– There are some difficulties about establishing a centre of this kind and having it staffed by Australian industry. In the first place it has been necessary for my Department to enter into an agreement with General Dynamics about it. lt will be understood that as the missile that is to be the first subject of repair and maintenance at this centre is a proprietary item of General Dynamics a good deal of information is inherent in it which is protected by the company itself. General Dynamics would have considerable objection to this technical information being available to people who may at some time become its competitors in Australia or, perhaps by cross-licensing arrangements, in the United States. For all of these reasons it has been found necessary on this occasion to have the missile repair centre staffed by Department of Supply technicians. These people, of course, need access to the factory of
General Dynamics to gain prior experience. This is something that General Dynamics would not be expected to make available to its competitors in Australia. The question of whether or not the Australian electronics industry can be brought into this kind of activity has certainly been exercising my mind in a positive way.’ I should like to see Australian industry participate, but the kind of activities to which the electronics industry in Australia is looking at the moment are manufacturing interests rather than servicing interests. In the case in point there is no practicable alternative to what the Department has arranged.
– I ask a question of the Minister for Primary Industry. Was the recent visit of Mr. Vines to Australia on official business of the International Wool Secretariat or for progaganda purposes? Was this very highly paid executive engaged to promote the sale of wool products? By using him to create the impression that the textile industry overseas is in favour of the wool reserve prices plan is the Australian Wool Board-
– I rise to order, Mr. Speaker. In using the phrase “ by using him to create the impression “ the honorable member is certainly indulging in propaganda and is making comment and is surely out of order.
– I think the point taken by the Leader of the Opposition has some merit. I suggest that the honorable member for McMillan direct his question and leave it at that.
– I ask the Minister: Is this a direct rebuff to the Australian Wool Industry Conference, the responsible body in the “ Yes “ campaign, itself now hopelessly divided on the question?
– The International Wool Secretariat is a body comprising more than the Australian Wool Board. It is representative of three countries and Mr. Vines is the General Manager of the Secretariat. At a recent meeting in South Africa it was agreed that Mr. Vines could accept the invitation to come to Australia. As to the rest of the honorable member’s comments, there is so much confusion and attempted confusion in the whole issue that the merits and demerits of the reserve prices plan have been lost in that confusion. I hope the wool growers can see and properly gauge the merits and demerits.
– Is the Minister for External Affairs aware of a statement made in recent times by, from memory, Mr. Cabot Lodge of the United States of America that - and I quote from memory-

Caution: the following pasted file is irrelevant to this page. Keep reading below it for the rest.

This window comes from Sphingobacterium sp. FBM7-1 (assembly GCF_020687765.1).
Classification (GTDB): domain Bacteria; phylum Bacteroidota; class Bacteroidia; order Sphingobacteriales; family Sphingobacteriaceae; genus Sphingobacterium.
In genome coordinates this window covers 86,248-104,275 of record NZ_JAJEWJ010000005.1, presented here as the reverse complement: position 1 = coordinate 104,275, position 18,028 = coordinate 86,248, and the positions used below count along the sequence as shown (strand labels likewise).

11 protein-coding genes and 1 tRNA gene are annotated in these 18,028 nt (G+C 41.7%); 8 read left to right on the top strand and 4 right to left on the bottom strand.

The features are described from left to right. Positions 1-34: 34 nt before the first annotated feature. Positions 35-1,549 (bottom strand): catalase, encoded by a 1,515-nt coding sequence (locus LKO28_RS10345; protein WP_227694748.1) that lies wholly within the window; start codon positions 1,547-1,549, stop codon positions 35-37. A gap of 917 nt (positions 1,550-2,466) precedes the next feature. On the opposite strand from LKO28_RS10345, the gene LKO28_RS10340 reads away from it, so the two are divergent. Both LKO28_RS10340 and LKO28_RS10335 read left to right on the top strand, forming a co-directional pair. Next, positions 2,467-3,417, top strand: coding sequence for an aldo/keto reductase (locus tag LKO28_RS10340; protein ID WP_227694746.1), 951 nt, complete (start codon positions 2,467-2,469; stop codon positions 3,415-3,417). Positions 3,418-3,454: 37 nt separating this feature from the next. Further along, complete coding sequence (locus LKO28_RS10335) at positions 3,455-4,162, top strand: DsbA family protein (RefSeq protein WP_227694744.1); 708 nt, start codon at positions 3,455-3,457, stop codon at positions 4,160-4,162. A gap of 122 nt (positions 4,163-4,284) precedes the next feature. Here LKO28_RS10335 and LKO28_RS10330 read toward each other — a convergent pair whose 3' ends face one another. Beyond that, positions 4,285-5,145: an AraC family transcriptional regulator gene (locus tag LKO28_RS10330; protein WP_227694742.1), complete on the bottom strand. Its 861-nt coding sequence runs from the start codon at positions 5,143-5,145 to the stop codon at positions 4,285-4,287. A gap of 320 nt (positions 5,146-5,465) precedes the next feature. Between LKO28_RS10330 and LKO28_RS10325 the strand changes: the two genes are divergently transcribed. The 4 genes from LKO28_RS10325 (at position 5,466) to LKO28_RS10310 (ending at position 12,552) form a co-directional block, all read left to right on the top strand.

– Order! The honorable member may make reference to a statement but he may not quote from it, even from memory.
– A statement, attributed to Mr. Cabot Lodge, suggests that even if the South Vietnamese Government requested the withdrawal of United States troops from South Vietnam he would not agree. Can the Minister say what the Australian Government’s attitude would be if the South Vietnamese Government made a similar request to Australia?
– The present position of the Australian Government is that the Government of South Vietnam has requested the Australian Government to assist it in the defence of its country against Communism. We have responded to that request.
– Is the PostmasterGeneral aware that in Australia there is a continuing shortage of efficient shearers, to the detriment of our chief industry? Does the Minister know that telecasts featuring expert shearers demonstrating the skill of sheep shearing could do much to overcome this problem? Will the Postmaster-General make investigations with a view to such features being included in at least rural television broadcasts?
– The honorable member will know that television in Australia is under the control of the Australian Broadcasting Commission and also commercial interests. I think that his request should go to the people who are in control of the television stations. I am quite happy to submit his suggestion to the A.B.C. But I will leave it to him to look after the other television stations.
– I ask the Prime Minister whether he has been correctly reported in a Queensland newspaper this week which stated that he has given the green light to redistribution proposals concerning the Australian electorate to be carried out and implemented before the next Federal election? If so, what is the reason for the change in policy since the right honorable gentleman last reported on this matter to the Parliament?
- Sir, I have the great good fortune not to have read this report in the Queensland Press. If 1 had read it, I would have been able to add it to a long list of misreports of what I have said. What I said on this matter I said in this Parliament. It stands.